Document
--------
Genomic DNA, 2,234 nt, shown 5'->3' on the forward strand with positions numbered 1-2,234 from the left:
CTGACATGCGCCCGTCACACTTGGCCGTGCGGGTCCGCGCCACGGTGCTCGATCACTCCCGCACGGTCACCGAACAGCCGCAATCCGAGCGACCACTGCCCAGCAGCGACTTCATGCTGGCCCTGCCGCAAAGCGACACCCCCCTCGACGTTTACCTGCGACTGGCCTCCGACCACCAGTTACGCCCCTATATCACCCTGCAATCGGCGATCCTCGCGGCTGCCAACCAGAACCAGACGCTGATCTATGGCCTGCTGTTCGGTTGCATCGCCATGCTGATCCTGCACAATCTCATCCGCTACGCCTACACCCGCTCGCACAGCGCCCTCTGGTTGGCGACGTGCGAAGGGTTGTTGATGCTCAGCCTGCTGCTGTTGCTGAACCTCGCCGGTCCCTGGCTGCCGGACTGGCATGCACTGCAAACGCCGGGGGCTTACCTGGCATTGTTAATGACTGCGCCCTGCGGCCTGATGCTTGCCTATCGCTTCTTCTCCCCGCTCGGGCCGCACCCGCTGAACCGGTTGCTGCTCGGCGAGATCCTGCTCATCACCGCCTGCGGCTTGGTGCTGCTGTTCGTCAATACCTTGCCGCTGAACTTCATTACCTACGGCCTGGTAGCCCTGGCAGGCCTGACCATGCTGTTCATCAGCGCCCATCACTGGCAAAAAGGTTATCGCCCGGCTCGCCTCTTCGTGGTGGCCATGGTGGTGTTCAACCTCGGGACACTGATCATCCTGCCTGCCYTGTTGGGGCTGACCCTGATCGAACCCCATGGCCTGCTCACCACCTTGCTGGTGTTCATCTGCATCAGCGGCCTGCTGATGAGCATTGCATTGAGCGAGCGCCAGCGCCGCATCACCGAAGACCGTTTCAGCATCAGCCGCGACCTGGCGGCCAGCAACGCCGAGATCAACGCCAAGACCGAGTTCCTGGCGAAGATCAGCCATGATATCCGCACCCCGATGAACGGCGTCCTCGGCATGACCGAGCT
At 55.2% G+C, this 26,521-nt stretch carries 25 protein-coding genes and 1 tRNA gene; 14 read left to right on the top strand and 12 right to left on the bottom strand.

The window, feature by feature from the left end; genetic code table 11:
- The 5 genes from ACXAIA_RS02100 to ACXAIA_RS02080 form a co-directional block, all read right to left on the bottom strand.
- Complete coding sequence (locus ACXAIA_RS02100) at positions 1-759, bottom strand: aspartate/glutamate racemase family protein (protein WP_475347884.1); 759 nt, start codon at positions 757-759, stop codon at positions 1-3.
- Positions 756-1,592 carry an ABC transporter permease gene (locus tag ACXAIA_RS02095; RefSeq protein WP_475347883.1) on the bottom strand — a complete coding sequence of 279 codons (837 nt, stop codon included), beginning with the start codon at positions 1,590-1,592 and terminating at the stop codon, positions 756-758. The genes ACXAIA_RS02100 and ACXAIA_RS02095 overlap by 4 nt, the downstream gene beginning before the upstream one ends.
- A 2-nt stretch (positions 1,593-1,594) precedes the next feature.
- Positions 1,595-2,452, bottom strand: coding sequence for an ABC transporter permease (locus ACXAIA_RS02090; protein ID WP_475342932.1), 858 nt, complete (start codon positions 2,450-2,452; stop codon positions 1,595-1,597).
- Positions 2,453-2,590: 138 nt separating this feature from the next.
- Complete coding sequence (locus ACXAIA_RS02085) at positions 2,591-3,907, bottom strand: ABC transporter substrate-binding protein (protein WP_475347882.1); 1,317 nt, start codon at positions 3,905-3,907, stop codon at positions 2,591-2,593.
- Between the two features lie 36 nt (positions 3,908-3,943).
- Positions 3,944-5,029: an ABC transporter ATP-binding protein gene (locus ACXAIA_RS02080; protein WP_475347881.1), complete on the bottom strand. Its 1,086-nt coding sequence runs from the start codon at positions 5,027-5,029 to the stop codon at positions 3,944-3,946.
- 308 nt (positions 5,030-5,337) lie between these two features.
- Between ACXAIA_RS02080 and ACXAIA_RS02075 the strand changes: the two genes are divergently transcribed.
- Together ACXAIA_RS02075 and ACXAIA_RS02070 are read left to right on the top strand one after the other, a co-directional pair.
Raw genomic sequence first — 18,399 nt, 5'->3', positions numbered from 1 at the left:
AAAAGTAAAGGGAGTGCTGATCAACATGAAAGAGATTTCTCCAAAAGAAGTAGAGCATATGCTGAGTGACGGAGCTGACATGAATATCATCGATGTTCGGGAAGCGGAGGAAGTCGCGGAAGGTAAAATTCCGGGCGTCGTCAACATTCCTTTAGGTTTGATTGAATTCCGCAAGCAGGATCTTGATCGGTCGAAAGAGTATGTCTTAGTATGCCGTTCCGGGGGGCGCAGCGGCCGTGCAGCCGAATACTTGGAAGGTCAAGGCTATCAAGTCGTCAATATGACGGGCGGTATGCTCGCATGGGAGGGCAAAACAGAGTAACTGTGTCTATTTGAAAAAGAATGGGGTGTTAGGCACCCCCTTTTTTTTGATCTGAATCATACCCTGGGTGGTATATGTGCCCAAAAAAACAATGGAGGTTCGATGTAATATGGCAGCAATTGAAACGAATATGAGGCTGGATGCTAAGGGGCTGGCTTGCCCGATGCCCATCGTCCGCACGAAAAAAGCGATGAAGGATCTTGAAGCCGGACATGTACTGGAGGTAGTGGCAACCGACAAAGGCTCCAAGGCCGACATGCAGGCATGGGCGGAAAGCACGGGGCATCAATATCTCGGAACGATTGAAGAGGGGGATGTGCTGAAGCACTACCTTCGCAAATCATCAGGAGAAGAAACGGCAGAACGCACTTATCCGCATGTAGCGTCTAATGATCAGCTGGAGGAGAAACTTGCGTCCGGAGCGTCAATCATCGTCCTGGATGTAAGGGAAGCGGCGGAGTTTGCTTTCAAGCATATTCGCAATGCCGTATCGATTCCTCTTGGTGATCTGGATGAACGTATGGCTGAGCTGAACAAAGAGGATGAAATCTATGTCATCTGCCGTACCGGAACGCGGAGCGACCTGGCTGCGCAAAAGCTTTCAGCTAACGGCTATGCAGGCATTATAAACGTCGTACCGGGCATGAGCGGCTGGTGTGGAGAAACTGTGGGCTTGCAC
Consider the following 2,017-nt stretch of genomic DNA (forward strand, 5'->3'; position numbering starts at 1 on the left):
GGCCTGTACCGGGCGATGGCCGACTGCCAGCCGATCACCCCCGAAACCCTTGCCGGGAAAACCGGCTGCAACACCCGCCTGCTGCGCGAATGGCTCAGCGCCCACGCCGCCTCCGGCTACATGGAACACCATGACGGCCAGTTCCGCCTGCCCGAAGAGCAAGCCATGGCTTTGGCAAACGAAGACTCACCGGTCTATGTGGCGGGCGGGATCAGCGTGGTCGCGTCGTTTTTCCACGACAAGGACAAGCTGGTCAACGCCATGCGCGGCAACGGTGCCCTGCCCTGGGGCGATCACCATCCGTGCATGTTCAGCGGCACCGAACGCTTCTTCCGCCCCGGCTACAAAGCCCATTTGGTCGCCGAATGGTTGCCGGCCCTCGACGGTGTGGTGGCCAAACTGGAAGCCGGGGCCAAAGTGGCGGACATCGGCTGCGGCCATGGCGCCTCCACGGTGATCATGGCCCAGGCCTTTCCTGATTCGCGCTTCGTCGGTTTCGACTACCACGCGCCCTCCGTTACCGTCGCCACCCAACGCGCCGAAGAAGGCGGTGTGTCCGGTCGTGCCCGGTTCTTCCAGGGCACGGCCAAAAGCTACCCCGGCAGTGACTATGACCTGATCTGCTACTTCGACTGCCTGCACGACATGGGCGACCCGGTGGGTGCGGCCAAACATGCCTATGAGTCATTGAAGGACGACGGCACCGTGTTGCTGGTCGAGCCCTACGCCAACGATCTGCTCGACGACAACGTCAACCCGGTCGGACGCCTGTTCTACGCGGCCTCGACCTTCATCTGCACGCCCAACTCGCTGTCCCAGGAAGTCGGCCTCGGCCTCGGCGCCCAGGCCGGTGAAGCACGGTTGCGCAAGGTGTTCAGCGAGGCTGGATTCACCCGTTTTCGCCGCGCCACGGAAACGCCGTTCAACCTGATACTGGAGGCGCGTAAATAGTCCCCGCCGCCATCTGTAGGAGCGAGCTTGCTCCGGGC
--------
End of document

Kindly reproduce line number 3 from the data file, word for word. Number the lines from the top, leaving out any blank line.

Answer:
At 55.2% G+C, this 26,521-nt stretch carries 25 protein-coding genes and 1 tRNA gene; 14 read left to right on the top strand and 12 right to left on the bottom strand.